by John Kelly
Youth Services Insider caught most of the Congressional briefing on family reunification this week, which was hosted by a quartet of organizations: the American Bar Association, the National Foster Care Coalition, Children and Family Futures and the Child Welfare League of America.
The general thrust was this: The successful execution of reunification plans gets short shrift when it comes to improving child welfare systems. Making foster care situations better, and increasing the number of adoptions, garner much of the attention for reform, even though both are more expensive propositions than returning a child home.
This is not entirely the fault of the system; it takes both an amenable court and a willing parent to make a reunification plan work. Speakers Robin Lyde and Sue Jacobs of New York’s Center for Family Representation (CFR) argued at the briefing that overburdened courts and caseworkers were poor partners in reunification, and that a more personal approach is needed.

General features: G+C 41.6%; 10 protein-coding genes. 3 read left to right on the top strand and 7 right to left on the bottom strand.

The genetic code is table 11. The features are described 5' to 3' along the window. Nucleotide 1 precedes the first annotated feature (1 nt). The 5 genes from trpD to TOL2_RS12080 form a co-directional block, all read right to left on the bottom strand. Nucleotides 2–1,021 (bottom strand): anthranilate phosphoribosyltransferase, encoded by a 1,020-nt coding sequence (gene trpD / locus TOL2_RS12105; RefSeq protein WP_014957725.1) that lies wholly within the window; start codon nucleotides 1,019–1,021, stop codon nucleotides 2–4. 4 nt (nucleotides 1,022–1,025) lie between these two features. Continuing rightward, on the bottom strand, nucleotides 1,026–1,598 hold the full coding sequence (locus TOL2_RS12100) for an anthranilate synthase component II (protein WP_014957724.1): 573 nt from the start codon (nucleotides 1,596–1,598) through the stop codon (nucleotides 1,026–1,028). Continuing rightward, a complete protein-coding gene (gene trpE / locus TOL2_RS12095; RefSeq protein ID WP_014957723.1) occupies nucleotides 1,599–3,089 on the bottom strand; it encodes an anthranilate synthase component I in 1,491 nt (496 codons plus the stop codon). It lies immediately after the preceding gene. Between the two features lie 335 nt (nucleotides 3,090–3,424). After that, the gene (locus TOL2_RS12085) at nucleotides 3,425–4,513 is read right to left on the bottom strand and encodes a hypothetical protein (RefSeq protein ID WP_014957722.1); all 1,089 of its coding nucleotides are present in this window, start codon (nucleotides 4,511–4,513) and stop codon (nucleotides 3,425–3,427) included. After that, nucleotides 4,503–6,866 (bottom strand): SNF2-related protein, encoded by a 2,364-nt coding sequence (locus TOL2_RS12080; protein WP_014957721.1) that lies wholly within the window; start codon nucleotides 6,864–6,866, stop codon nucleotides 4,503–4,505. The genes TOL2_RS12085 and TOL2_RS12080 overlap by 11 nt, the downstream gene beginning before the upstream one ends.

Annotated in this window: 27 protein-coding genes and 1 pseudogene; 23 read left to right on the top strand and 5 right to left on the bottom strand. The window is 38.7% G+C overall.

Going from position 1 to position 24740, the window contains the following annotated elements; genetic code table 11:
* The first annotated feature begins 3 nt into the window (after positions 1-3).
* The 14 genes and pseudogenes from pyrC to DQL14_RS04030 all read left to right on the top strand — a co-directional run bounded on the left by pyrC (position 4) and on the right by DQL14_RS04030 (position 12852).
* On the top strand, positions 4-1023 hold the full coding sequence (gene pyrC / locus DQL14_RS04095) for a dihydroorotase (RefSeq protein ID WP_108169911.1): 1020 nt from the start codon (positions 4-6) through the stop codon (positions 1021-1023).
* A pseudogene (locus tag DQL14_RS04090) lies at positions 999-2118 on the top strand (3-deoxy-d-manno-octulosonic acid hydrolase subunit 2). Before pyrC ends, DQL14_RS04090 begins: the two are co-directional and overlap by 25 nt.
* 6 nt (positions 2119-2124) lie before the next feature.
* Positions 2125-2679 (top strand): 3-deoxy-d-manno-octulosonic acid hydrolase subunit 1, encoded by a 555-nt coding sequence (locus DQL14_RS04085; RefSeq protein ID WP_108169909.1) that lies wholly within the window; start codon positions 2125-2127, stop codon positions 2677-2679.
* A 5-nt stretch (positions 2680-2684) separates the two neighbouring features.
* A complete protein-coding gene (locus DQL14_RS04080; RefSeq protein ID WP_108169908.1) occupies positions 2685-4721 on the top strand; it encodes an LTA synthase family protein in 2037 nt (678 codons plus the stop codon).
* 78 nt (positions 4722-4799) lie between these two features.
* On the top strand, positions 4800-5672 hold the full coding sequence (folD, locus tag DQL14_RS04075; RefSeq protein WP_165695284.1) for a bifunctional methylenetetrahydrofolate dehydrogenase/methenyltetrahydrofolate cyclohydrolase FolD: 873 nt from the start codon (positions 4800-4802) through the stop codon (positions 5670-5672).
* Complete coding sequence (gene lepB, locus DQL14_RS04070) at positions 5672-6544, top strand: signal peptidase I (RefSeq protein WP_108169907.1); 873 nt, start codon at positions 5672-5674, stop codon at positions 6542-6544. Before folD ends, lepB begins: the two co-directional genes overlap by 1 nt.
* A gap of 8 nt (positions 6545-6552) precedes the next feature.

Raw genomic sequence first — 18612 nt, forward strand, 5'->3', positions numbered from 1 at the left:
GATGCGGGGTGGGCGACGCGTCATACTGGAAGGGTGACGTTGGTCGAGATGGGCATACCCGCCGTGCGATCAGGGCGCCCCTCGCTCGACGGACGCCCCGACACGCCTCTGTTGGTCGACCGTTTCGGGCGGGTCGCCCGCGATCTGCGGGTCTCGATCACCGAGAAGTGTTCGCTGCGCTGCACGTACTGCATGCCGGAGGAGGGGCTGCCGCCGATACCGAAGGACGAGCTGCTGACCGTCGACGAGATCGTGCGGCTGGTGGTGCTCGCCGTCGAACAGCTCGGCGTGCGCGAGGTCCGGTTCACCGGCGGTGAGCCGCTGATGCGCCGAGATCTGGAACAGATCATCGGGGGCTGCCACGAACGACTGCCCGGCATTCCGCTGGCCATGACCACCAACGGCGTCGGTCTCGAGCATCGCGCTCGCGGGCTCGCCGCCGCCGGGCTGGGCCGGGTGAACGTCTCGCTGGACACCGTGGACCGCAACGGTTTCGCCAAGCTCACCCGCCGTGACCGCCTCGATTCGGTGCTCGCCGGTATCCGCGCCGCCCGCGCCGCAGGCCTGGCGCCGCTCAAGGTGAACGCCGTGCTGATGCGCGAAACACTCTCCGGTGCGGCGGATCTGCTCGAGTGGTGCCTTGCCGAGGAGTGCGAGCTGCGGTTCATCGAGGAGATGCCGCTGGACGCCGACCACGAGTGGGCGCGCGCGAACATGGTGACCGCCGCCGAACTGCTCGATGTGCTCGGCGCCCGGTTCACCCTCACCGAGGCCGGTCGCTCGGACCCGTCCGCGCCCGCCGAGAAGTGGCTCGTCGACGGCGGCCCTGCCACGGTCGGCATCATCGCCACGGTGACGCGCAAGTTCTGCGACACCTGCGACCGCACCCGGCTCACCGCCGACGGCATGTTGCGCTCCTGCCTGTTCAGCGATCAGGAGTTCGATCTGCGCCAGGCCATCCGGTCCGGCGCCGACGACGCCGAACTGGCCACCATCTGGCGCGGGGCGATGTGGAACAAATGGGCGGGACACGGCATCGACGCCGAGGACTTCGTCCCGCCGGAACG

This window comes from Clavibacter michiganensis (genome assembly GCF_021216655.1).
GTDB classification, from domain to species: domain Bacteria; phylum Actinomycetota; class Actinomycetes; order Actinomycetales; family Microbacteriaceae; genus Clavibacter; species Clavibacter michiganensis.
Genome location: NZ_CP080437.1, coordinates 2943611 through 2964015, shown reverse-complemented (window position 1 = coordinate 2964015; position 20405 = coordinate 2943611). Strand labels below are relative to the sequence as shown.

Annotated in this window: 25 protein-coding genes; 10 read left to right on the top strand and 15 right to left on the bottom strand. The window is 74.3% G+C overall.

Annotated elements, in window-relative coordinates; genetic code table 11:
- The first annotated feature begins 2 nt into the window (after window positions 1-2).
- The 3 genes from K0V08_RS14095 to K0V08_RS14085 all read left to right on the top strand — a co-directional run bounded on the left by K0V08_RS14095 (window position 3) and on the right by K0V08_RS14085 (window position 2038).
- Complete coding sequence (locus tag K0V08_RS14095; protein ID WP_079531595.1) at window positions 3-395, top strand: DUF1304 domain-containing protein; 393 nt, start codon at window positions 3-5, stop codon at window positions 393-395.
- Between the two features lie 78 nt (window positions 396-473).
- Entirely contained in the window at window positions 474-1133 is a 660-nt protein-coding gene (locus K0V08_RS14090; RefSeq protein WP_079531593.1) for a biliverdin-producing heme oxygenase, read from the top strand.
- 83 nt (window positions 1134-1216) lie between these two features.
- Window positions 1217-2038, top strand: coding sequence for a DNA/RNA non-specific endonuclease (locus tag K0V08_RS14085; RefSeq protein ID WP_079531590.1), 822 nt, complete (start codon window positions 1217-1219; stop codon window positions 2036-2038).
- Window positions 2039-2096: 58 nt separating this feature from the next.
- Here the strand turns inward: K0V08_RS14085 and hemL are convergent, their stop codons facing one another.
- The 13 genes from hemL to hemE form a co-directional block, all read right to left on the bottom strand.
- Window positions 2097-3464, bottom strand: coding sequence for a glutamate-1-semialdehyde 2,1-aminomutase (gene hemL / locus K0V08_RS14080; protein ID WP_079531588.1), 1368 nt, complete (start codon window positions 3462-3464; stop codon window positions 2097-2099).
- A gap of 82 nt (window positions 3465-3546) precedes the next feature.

That is the model CFR and a few other organizations have developed in New York. CFR pairs each family sent its way with a staff attorney, caseworker and a parent advocate to help them meet the requirements of a reunification plan.
Rep. Gwen Moore (D-Wisc.) has introduced a bill (H.R. 3873) that would amend the federal Court Improvement Project to include potential funds for “the provision of legal representation to parents and legal guardians with respect to child welfare” proceedings.
The bill would increase the Court Improvement Project authorization by $10 million dollars, and set aside the funding for grants to help family courts provide representation. Applicants would have to demonstrate how they would set up the program, how it will prioritize services and collect data on the program.
It could open up some pilot replications of the CFR approach. If courts partnered with a similar area nonprofit, the funds could alleviate the biggest cost (lawyers) and allow the organization to focus other funds on parent advocates.
The advocate is the crux of the CFR model. A vigilant lawyers and caseworker can help craft the best plan and explain it to a parent, but it’s the advocate that has the credibility to push the parent to stick with it.
Another advocate, Curtis Lindsay of D.C.’s Parent Advocate Project, spoke emotionally at the briefing about including parents formerly involved with the system. Kayla Becker of the American Bar Association got his speech on video, and was kind enough to share: